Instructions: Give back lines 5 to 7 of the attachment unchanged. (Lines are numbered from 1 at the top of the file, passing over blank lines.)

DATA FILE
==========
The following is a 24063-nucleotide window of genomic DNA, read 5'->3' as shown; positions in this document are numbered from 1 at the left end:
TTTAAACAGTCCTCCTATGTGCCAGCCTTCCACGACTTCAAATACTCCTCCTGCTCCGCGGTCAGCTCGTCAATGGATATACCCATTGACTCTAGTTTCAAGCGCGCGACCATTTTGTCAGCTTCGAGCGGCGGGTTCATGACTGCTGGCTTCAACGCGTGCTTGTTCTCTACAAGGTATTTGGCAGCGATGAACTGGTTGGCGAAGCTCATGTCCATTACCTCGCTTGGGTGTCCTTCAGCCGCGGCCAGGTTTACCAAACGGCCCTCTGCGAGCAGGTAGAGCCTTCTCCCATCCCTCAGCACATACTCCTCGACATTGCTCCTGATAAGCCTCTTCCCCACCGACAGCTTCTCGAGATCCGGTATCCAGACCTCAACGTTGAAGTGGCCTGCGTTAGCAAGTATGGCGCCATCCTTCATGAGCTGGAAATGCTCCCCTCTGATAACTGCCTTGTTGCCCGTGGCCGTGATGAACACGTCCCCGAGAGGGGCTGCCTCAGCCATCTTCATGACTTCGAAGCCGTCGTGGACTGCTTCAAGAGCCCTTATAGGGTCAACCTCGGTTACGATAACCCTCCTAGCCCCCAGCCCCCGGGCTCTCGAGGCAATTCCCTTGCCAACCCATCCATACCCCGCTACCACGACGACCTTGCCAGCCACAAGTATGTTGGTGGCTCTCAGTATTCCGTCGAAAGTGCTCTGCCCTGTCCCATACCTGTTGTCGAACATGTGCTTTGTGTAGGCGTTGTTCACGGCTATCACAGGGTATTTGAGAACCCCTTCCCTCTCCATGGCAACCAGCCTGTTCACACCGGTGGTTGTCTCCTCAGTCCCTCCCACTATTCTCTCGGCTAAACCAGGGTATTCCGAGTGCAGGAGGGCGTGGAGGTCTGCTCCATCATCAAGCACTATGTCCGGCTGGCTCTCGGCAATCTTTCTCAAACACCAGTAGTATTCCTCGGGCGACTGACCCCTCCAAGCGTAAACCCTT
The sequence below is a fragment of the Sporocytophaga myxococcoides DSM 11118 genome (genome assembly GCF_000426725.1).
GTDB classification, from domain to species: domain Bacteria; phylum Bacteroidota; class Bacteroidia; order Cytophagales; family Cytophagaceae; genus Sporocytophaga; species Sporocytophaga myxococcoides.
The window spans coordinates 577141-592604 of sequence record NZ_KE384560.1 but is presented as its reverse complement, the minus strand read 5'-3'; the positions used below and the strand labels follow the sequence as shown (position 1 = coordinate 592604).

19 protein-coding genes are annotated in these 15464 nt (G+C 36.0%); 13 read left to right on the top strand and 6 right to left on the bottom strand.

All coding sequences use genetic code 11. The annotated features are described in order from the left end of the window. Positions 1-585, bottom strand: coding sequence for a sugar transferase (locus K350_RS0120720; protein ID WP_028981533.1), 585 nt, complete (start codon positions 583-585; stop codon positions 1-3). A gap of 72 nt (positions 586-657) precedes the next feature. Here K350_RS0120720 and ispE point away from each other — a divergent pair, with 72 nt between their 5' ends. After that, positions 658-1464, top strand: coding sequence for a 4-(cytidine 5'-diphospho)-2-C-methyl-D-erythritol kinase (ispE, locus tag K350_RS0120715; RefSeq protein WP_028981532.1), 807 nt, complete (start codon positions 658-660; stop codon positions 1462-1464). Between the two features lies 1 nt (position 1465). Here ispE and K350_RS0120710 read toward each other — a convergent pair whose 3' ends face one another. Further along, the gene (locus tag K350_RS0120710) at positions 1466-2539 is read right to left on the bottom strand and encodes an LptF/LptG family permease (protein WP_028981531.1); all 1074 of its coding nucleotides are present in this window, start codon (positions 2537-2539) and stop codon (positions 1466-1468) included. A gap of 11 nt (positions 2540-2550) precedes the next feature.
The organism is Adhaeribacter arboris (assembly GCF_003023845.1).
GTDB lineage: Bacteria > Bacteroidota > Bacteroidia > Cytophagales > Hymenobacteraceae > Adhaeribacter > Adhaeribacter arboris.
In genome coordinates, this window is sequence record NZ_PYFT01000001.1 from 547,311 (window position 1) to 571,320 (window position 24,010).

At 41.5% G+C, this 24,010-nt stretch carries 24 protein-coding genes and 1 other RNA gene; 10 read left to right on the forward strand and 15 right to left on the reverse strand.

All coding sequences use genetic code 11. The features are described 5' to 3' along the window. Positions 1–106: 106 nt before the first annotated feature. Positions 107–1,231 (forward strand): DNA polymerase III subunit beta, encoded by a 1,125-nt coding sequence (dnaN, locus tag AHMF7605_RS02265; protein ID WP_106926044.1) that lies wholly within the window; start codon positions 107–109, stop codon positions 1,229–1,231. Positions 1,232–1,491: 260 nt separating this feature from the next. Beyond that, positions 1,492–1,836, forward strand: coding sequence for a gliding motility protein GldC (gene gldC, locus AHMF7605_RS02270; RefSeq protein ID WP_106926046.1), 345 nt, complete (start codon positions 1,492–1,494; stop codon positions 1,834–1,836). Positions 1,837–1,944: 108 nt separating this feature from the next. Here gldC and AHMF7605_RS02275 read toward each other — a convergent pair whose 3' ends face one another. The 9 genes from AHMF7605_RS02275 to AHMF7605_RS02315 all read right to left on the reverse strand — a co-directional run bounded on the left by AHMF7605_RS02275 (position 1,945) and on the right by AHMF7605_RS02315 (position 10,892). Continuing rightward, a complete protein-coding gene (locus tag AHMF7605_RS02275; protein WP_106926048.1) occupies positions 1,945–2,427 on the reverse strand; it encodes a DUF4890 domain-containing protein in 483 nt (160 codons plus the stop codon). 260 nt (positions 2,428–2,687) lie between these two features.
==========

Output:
The window spans coordinates 577141-592604 of sequence record NZ_KE384560.1 but is presented as its reverse complement, the minus strand read 5'-3'; the positions used below and the strand labels follow the sequence as shown (position 1 = coordinate 592604).

19 protein-coding genes are annotated in these 15464 nt (G+C 36.0%); 13 read left to right on the top strand and 6 right to left on the bottom strand.

All coding sequences use genetic code 11. The annotated features are described in order from the left end of the window. Positions 1-585, bottom strand: coding sequence for a sugar transferase (locus K350_RS0120720; protein ID WP_028981533.1), 585 nt, complete (start codon positions 583-585; stop codon positions 1-3). A gap of 72 nt (positions 586-657) precedes the next feature. Here K350_RS0120720 and ispE point away from each other — a divergent pair, with 72 nt between their 5' ends. After that, positions 658-1464, top strand: coding sequence for a 4-(cytidine 5'-diphospho)-2-C-methyl-D-erythritol kinase (ispE, locus tag K350_RS0120715; RefSeq protein WP_028981532.1), 807 nt, complete (start codon positions 658-660; stop codon positions 1462-1464). Between the two features lies 1 nt (position 1465). Here ispE and K350_RS0120710 read toward each other — a convergent pair whose 3' ends face one another. Further along, the gene (locus tag K350_RS0120710) at positions 1466-2539 is read right to left on the bottom strand and encodes an LptF/LptG family permease (protein WP_028981531.1); all 1074 of its coding nucleotides are present in this window, start codon (positions 2537-2539) and stop codon (positions 1466-1468) included. A gap of 11 nt (positions 2540-2550) precedes the next feature.